Due to factors including repeated natural disasters, Grand Bahama’s economic output has been on a sharp decline over the past several years.
According to figures released by the Department of Statistics, the island’s gross domestic product (GDP) moved from a high of $2.026 billion in 2015, to a low of $1.437 billion in 2020.
Prior to Hurricane Matthew in 2016, which caused widespread devastation in Freeport and catastrophic damage to the island’s electricity infrastructure, Grand Bahama’s GDP grew between 2015 and 2016, from $2.026 billion to $2.034 billion.
Current figures indicate that due to factors including Matthew, Dorian in 2019 and the COVID-19 pandemic, Grand Bahama lost $589 million in GDP over a five-year period.
A breakdown of GDP shifts by categories of economic activity, paint a stark picture of declines in output that point to why record unemployment on the island has stubbornly persisted.
It also points to why a comprehensive plan for economic rebound involving the island’s central and quasi government stakeholders, is critical.
Between 2015 and 2020, economic activity in the wholesale and retail trade sector declined by a staggering $265 million.
The sector lost $84.3 million in economic activity between 2019 and 2020.
Manufacturing, mining and quarrying, electricity and gas, water supply and sewerage recorded an economic activity decline of $130 million.
Accommodation and food services declined by $25.1 million, while real estate, owner occupied and actual rents saw a more modest decline of $4.4 million.
Damage from Hurricane Matthew in 2016 led to the closure of two-thirds of the struggling Grand Lucayan resort property, taking hundreds of rooms offline.
Financial and insurance activities declined by $26 million; education declined by $14 million; and agriculture, forestry and fishing declined by $11.8 million.
As expected, economic activity in the construction sector, spawned by widespread hurricane damage, increased by $50.4 million.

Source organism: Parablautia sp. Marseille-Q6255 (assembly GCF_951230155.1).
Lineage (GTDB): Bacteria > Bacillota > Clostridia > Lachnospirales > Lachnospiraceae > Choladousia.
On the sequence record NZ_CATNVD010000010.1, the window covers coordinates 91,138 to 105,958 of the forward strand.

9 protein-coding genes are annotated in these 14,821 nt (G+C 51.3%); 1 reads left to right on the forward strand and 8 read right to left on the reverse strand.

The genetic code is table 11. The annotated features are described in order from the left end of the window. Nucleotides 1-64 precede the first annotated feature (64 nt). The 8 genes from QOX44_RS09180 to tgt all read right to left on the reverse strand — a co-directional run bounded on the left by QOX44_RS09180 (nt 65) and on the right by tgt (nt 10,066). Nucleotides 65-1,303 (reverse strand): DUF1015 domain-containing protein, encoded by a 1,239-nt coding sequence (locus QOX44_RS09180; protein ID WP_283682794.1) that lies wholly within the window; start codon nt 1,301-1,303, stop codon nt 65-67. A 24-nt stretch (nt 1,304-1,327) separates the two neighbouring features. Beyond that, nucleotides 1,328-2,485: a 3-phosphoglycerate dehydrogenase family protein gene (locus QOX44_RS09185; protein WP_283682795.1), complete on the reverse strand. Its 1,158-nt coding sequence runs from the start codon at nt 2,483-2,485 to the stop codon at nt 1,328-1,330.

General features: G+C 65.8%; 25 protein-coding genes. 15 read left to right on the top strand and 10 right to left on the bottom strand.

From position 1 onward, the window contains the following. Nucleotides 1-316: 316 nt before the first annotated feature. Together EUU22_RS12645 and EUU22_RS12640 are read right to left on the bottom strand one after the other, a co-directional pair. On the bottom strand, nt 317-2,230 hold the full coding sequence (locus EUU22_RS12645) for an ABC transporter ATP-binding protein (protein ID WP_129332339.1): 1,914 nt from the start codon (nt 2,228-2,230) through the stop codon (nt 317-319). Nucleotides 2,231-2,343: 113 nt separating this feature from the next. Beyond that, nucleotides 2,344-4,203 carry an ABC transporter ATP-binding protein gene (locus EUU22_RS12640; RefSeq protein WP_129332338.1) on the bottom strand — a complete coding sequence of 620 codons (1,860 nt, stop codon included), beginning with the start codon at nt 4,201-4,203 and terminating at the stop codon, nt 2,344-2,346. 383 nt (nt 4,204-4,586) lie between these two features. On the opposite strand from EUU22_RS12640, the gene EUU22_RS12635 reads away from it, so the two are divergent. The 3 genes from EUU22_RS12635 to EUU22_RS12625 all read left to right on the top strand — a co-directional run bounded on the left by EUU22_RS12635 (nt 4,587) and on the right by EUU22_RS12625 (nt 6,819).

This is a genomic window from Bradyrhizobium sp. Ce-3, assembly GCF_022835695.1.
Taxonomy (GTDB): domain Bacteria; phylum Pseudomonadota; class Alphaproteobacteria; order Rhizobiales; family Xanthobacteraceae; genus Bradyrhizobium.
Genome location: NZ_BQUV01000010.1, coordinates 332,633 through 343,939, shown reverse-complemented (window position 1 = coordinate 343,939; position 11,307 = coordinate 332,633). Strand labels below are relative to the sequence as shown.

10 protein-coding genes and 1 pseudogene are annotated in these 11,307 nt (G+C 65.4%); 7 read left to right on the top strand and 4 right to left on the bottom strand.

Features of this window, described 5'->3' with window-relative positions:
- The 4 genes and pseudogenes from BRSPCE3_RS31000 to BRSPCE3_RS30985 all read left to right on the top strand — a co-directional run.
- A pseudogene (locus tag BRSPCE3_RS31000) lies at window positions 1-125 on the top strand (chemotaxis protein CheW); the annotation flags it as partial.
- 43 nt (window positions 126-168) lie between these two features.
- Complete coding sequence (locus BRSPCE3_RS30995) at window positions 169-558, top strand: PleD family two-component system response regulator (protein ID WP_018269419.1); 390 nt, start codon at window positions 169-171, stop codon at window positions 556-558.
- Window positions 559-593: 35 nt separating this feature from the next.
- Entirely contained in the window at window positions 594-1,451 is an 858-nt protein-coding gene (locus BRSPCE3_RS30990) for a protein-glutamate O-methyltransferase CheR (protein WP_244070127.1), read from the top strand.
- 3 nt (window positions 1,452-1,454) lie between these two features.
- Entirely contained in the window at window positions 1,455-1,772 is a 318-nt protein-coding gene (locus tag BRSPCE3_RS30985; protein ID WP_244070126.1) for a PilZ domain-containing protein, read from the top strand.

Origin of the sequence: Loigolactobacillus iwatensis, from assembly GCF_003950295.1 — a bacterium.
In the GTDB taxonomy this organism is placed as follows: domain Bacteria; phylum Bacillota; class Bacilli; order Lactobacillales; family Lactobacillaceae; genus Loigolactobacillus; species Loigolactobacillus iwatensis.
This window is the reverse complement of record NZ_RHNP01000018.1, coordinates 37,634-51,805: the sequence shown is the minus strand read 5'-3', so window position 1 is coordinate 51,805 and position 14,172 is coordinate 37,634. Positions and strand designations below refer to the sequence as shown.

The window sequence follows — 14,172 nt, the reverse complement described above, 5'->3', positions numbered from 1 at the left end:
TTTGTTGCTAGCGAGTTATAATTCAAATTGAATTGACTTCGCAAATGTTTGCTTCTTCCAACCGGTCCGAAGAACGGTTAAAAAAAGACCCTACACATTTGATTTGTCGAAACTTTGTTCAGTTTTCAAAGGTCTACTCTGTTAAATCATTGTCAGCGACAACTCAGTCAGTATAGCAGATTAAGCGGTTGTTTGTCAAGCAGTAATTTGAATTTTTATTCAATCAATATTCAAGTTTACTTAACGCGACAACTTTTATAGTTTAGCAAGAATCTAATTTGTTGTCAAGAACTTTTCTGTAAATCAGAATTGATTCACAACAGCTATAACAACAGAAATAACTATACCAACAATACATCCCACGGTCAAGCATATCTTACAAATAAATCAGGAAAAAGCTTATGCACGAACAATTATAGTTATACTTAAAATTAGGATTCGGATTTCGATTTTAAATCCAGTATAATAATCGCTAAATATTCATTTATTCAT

At the end of 2020, Grand Bahama’s output accounted for 14 percent of the country’s total GDP.
While Prime Minister and Minister of Finance Dr. Hubert Minnis spent considerable time highlighting unemployment assistance and hurricane restoration of Grand Bahama’s hospital in Freeport, his 2021/2022 budget communication was silent on the progress or advent of specific projects geared toward economic recovery and growth.
What Grand Bahama needs to hear
There can be no economic growth without a modern and resilient Grand Bahama International Airport.
The facility was recently transferred to government for $1, and Minnis said in his budget communication that work will begin “shortly” to build a world-class airport.
But “shortly” is not a timeline that the island’s stakeholders can plan around, and capital allocations in the upcoming fiscal year do not point to a commencement of construction on a new airport facility for Grand Bahama.
Specific details on the status of entering into a public/private partnership for the construction of a new airport facility should be provided during this year’s budget debate.
It has been approximately 16 months since government signed a Heads of Agreement with Holistica Destinations for the redevelopment of the Freeport Harbor and the Grand Lucayan resort.
Lucayan strip businesses adjacent to the resort have steadily closed their doors because the volume of business has been insufficient to remain in operation.
Government said the HOA was being renegotiated due to the fallout of the pandemic on the global cruise industry, and Grand Bahamians have heard the term “soon” in reference to the end of those negotiations more times than they wish to count.
The 2021/2022 budget does not post anticipated revenue from the sale of the Grand Lucayan resort.